NEXTGEN AVIONICS (Next Generation Air Transportation System)
NextGen is the 21st century's new satellite navigation and digital communication technology which will eventually replace all the old 1940's ground based technology of surveillance and navigation which we use today.
It will become operational in the next 5 years, and be nationwide by 2025. It is not clear yet as to how much airspace access will be available to aircraft that do not have NextGen avionics when the system is completely up and running, however with about 15 years before that happens, it is fairly certain that most pilots will do some kind of upgrading of their equipment before then, so the real issue is how to make certain that you are purchasing equipment that will be appropriate for the transition to NextGen.
The basis for NextGen is an increased performance level over previous equipment, for example in an IFR situation, the NextGen equipment is required to provide positional accuracy to within 0.3 nautical miles. The latest GPS units with WAAS (Wide Area Augmentation System) achieve better than this accuracy, so they would be a logical option to consider in the upgrade scenario.
As a VFR pilot you could think about either a handheld system, or a traditional panel mount. Handheld systems are not approved for IFR, so if that is your flying, you will have to go with a panel mounted unit.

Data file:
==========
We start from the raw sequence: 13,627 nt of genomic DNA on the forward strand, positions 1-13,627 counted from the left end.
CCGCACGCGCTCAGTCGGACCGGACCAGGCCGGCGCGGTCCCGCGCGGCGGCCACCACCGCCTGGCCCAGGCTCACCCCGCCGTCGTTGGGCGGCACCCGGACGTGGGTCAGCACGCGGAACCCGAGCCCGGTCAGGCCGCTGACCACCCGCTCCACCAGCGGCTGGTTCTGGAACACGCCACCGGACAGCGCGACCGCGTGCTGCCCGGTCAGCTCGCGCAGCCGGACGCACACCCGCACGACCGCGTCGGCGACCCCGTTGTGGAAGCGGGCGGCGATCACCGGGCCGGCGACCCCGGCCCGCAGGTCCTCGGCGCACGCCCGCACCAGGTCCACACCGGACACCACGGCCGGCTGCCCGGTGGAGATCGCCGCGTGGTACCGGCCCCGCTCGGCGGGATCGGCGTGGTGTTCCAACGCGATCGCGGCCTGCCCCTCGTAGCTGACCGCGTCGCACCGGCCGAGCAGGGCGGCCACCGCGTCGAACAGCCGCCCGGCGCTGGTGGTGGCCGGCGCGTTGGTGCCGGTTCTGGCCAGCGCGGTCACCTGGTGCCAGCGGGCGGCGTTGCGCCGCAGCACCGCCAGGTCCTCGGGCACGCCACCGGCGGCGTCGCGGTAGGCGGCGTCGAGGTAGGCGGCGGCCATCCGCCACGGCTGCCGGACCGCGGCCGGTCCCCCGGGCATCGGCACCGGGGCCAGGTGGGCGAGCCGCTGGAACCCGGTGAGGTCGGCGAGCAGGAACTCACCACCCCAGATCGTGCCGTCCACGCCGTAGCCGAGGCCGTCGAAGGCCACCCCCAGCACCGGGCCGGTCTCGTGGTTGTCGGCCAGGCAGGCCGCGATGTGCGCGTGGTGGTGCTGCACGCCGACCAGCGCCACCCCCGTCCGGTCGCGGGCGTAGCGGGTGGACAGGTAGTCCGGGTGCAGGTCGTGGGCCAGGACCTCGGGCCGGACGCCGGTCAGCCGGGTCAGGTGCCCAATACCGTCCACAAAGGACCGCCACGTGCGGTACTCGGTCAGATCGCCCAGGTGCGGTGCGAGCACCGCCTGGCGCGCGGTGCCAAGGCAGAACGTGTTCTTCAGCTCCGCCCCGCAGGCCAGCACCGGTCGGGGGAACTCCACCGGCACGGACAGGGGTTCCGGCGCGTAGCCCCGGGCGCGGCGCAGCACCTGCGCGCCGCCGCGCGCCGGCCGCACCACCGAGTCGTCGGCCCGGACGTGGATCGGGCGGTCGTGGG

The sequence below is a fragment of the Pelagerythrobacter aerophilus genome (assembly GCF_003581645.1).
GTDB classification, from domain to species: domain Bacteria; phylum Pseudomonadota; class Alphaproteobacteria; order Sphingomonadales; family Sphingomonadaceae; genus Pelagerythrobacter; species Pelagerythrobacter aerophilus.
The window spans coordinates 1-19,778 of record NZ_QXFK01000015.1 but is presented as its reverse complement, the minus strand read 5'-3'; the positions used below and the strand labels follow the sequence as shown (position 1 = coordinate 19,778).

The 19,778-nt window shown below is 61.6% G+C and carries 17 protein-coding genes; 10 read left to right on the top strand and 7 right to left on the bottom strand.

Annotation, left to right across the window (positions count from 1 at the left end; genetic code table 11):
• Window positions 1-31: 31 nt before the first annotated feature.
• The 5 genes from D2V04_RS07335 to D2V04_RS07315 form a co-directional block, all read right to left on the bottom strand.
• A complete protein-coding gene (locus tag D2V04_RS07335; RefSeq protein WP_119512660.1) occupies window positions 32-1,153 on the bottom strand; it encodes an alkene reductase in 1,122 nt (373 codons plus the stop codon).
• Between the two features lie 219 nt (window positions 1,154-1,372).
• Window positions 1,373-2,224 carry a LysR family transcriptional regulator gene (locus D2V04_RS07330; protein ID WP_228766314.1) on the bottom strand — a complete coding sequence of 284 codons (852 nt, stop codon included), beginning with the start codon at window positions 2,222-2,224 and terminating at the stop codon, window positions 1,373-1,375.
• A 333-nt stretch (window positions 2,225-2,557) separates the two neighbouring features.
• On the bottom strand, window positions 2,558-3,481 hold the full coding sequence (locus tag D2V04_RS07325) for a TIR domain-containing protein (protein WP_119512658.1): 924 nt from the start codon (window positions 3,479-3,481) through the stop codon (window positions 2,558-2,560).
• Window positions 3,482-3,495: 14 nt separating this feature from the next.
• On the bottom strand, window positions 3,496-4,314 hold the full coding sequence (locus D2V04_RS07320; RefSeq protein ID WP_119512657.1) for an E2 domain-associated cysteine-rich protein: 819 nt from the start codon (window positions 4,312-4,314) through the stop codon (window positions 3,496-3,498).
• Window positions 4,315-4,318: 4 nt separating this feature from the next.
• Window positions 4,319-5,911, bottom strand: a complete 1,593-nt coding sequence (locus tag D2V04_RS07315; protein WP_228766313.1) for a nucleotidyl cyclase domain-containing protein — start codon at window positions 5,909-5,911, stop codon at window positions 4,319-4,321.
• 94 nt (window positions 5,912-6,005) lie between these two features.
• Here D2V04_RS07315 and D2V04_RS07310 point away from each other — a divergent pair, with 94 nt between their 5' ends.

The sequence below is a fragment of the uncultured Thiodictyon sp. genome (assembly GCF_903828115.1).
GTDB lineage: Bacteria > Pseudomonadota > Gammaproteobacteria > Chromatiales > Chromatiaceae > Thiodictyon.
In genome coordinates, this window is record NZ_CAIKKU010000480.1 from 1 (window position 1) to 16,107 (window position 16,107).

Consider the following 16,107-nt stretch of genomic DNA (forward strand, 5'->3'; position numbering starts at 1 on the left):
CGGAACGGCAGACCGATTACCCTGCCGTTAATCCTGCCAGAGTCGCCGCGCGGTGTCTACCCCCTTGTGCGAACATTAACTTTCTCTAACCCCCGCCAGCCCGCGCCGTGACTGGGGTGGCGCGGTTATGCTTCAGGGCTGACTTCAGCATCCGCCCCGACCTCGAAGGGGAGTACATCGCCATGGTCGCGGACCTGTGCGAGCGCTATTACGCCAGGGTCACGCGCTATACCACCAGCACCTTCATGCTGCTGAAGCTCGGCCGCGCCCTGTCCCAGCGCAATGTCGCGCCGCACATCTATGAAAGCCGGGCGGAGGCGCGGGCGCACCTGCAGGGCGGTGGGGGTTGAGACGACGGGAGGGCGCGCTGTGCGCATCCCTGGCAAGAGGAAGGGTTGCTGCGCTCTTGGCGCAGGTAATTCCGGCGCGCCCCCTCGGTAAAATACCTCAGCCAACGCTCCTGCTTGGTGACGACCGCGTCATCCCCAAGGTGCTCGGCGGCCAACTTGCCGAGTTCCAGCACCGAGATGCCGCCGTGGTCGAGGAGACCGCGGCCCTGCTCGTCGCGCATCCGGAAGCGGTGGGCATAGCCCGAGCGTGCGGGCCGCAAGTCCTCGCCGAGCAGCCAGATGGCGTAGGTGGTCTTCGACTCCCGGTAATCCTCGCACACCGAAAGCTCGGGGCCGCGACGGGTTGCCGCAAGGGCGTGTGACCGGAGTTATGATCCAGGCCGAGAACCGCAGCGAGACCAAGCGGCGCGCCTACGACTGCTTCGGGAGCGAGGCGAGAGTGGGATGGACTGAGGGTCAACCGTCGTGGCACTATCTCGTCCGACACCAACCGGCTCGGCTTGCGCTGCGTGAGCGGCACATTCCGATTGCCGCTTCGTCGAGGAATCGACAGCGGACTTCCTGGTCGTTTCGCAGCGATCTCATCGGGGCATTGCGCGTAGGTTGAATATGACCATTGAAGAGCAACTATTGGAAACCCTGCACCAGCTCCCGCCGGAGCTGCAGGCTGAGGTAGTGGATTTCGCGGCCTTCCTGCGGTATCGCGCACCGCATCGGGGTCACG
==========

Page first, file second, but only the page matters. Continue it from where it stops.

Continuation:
Panel mounted GPS/WAAS units are covered by two TSO's (Technical Service Orders). TSO-C145a is Airborne Navigation using the WAAS, and TSO-C146a is Stand Alone Airborne Navigation using WAAS. The latter is the better option as it certifies GPS/WAAS as the primary source of navigation, and therefore replaces VOR's.
ADS-B (Automatic Dependent Surveillance-Broadcast ) will replace radar and ultimately your transponder. It is expected to be running nationwide by 2013. By utilizing 794 ground based transceivers the ADS-B system will send out GPS/WAAS information to Air Traffic Control, and also to any aircraft equipped to receive and display the information. Traffic (TIS-B) and weather (FIS-B) can and will be displayed on appropriate cockpit display equipment.
ADS-B is a 2 box system, and although the rule making process is not completely finalized, it seems that you will need box 1; a Universal Access Transceiver (UAT) for all flights under FL240, and for operations over FL240 you will need that same UAT, plus box 2; a 1090 ES (1090 is the transmit frequency, and ES is Extended Squitter- a Mode S signal)
Most of the ADS-B display interfaces are currently linked to panel mounted Multi-Function Displays (MFD's), but there are several handheld GPS/WAAS units that will display the UAT data, overlaying onto internal database information.
GPS/WAAS Instrument Approaches
LNAV: Lateral navigation is the name given to a non-precision GPS approach. No vertical guidance with a minimum descent altitude (MDA) just as a conventional non-precision approach. Typical figures for an LNAV MDA is 400ft above the runway.
LNAV/VNAV: Lateral navigation/vertical navigation. Approach information is provided by an approved GPS/WAAS, and with electronic glidepath the decision altitude is usually 350ft above the runway.
LPV: Localizer performance with vertical guidance is a new approach requiring an approved WAAS unit. More precise than LNAV/VNAV, LPV is the equivalent of a Category 1 ILS approach, and has a decision altitude between 200 and 250ft above the runway.